• ARC, a “shallow loss” revenue protection plan, makes payouts based on full market-year price triggered by revenue loss of at least 12%. Payouts based on planted acres, up to average acres planted 2009-12, with a one-time choice between farm- and county-level coverage.

 

 

  • AMP target-price-based program, with protection limited to 85% of base acres. Target (reference) price levels are below the House.

 

 

  • New Stacked Income Protection (STAX) plan implemented beginning with 2014 cotton crop. No reference price.

 

House Ag Panel safety net:

  • Eliminates direct payments, ACRE and SURE.

 

 

  • Offers choice between Revenue Loss Coverage (RLC) or Price Loss Coverage (PLC), with optional SCO.

 

 

  • County-level RLC payments based on planted acres, limited to base acres, using midseason price for determining payments paid in October.

 

 

  • PLC target price protection based on 85% of planted acres up to base acres. Higher target price levels than the Senate.

 

 

  • Offers “transition payments” to cotton producers to boost safety net for 2014 and 2015 crops, even if STAX is available those years. These are calculated at 6.667¢ per pound on 70% of base acres for 2014 and 60% for 2015 crop. No reference price.

 

Comparison and implications:

The Senate will eventually have to boost its savings level and some key ARC provisions may change later in the farm bill process. The Senate bill favors Midwest and northern Corn Belt growers as ARC spending accounts for almost 90% of Title I spending. The House farm bill is more balanced regarding its choice between RLC and PLC.


Follow Pro Farmer Editor Chip Flory on Twitter: @ChipFlory


To see more of what Pro Farmer has to offer, be sure to visit www.profarmer.com.

House and Senate get ready to markup farm bills

May 03, 2013

Pro Farmer Extra

- From the Editors of Pro Farmer newsletter -

May 3, 2013

House farm bill gets ready for a mid-May markup

 

Lawmakers will be targeting a 10-year savings of $38 billion when the House Ag Committee begins its work on May 15, according to Chairman Frank Lucas (R-Okla.). He says House GOP leadership has not yet committed to a time for floor action, but they have indicated another extension is not an option.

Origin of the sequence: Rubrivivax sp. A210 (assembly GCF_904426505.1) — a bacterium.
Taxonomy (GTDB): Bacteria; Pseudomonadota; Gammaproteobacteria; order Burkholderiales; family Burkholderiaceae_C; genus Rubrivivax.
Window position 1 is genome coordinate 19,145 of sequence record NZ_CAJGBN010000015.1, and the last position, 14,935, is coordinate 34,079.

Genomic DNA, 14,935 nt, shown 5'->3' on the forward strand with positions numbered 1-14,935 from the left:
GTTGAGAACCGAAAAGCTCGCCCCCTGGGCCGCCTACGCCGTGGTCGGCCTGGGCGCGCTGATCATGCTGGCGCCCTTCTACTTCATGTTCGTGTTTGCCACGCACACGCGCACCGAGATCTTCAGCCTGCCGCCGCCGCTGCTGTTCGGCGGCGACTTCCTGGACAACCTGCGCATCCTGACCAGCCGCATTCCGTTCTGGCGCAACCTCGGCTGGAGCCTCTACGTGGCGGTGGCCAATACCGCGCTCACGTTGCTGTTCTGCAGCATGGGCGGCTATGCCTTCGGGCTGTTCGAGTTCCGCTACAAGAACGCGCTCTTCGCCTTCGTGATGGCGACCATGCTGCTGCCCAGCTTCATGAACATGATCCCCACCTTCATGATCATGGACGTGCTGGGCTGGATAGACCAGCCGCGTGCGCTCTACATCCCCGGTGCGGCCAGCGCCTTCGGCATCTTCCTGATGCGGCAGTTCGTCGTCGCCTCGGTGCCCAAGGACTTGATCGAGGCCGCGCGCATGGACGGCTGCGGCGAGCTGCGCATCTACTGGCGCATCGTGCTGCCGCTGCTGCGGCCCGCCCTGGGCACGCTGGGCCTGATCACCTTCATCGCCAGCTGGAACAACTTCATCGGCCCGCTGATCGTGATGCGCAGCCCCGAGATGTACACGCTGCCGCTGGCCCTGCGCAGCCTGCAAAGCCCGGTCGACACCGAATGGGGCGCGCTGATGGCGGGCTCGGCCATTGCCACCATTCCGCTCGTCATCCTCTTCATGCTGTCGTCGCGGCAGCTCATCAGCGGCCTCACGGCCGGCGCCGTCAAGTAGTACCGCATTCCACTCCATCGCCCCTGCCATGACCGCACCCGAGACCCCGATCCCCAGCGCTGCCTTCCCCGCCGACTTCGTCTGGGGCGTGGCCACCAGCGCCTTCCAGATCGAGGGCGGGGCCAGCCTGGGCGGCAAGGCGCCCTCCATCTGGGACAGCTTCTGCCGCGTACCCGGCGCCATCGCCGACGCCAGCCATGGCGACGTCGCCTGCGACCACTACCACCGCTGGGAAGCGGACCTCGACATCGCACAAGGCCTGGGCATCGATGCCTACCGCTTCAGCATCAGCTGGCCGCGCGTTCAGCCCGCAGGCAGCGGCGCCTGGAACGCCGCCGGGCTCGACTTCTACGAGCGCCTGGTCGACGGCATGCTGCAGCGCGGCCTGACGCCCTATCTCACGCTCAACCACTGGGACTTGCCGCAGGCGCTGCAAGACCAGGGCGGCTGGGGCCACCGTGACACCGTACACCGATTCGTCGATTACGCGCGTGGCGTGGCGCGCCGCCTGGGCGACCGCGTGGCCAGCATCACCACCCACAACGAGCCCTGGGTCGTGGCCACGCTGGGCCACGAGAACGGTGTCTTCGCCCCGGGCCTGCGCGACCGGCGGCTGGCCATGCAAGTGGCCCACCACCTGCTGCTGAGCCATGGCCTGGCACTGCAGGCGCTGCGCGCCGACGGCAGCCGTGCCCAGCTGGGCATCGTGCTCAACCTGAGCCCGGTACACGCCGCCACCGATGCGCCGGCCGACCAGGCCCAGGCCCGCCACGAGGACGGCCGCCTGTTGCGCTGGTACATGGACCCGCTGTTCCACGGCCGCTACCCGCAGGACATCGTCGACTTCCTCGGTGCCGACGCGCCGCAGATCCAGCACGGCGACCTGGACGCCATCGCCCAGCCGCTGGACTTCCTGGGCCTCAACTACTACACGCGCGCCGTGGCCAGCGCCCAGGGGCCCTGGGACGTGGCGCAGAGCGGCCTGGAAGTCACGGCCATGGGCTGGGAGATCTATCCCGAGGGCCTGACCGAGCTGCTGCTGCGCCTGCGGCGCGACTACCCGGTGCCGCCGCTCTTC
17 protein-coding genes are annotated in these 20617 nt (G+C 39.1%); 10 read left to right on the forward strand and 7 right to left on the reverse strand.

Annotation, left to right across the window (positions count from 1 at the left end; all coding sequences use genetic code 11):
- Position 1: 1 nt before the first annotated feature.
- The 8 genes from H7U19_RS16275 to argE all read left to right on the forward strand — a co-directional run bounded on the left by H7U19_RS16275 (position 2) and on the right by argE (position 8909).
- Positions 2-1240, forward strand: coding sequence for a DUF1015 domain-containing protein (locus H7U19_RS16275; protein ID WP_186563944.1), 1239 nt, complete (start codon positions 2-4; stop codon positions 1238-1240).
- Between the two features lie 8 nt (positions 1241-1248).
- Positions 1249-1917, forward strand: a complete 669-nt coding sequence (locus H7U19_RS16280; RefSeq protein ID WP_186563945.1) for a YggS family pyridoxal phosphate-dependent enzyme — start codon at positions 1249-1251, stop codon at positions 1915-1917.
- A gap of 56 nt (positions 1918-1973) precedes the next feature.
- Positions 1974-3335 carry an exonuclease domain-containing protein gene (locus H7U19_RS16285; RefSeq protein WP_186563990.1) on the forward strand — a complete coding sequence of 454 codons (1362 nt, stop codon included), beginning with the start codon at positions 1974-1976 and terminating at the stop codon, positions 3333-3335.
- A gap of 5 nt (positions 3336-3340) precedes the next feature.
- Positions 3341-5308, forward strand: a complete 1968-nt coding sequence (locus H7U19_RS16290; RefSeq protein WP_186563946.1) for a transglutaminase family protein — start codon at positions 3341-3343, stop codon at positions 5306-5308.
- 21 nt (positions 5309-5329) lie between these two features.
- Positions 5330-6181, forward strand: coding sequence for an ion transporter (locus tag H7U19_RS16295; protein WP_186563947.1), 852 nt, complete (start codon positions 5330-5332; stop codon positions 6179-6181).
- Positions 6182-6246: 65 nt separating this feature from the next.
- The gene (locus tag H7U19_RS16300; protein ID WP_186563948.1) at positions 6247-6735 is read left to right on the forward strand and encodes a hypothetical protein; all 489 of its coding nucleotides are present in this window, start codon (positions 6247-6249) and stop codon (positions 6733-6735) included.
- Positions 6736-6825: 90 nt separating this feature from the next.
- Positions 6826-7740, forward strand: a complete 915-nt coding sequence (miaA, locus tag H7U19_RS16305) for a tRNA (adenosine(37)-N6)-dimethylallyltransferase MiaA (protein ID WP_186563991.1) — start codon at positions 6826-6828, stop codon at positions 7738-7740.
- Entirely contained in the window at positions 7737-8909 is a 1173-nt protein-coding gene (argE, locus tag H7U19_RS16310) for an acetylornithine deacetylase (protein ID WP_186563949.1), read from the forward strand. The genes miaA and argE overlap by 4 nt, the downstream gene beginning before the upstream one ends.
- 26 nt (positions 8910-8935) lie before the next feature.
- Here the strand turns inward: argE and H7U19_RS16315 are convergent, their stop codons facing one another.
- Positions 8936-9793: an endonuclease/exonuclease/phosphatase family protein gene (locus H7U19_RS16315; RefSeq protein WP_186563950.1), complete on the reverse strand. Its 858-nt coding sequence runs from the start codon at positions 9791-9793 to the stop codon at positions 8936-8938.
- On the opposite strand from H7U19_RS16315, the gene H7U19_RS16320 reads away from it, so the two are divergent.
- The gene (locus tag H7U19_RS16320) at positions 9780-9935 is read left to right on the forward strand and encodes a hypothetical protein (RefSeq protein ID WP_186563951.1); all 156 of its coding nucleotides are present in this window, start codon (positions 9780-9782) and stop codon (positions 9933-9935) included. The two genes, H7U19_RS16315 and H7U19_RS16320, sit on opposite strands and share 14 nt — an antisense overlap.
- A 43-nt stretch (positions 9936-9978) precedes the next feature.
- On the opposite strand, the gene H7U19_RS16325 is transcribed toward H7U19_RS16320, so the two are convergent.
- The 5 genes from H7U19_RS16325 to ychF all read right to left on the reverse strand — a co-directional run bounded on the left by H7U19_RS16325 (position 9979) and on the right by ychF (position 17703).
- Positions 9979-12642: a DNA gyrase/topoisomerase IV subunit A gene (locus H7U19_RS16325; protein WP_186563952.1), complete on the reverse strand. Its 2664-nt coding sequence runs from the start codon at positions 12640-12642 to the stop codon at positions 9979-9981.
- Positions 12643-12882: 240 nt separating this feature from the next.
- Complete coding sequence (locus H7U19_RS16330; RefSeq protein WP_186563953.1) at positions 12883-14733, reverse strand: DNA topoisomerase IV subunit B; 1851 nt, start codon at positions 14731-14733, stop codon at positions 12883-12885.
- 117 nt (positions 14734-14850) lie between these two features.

Lucas also says the Supplemental Nutrition Assistance Program (SNAP), which accounts for about 80% of farm bill spending, would be cut by $20 billion in the new bill, with the rest of the savings coming primarily out of the commodity and conservation titles. Updated scoring of last year’s House version put SNAP savings at $11.7 billion, $4.3 billion below the 2012 scoring.

 

Lucas also says the new bill would make larger cuts in conservation spending and he hinted the Conservation Reserve Program may be reduced by more than the 25-million-acre cap proposed last year.
The commodity title will be left largely intact and target prices in the Price Loss Coverage program will be “very close” to the levels in last year’s bill, according to Lucas.

 

But the committee action will just be a preview. The real action in the new farm bill debate will come during floor action, especially in the House, where amendments are expected to deal with crop insurance, dairy policy and the U.S. sugar program. And that’s not considering efforts to rectify the wide budget savings differences expected between the two versions — $23 billion in the Senate versus $38 billion in the House.

 

Sen. Cochran’s presence felt on ag panel

 

Unlike last year, this year’s Senate version will include a producer option for target/reference prices. However, target price levels in many cases are expected to be below the House-proposed levels of 2012. Some sources signal rice and peanuts could be the “favored commodities” relative to target price levels in the Senate. That would signal the significance of new ranking member Senator Thad Cochran (R-Miss.).

 

Egg-laying roadblock?

 

Senate farm bill markup may begin as soon as this week (mid-month is most likely) and Senate Ag Committee Chairwoman Debbie Stabenow (D-Mich.) might add another hurdle to getting a farm bill completed. If she puts the so-called Egg Bill in the coming farm bill draft, she’ll get plenty of resistance instead of support from farm groups. This measure, which some have dubbed “Hilton for Hens,” would require national standards of housing hens.


 

Follow Pro Farmer Editor Chip Flory on Twitter: @ChipFlory


To see more of what Pro Farmer has to offer, be sure to visit www.profarmer.com.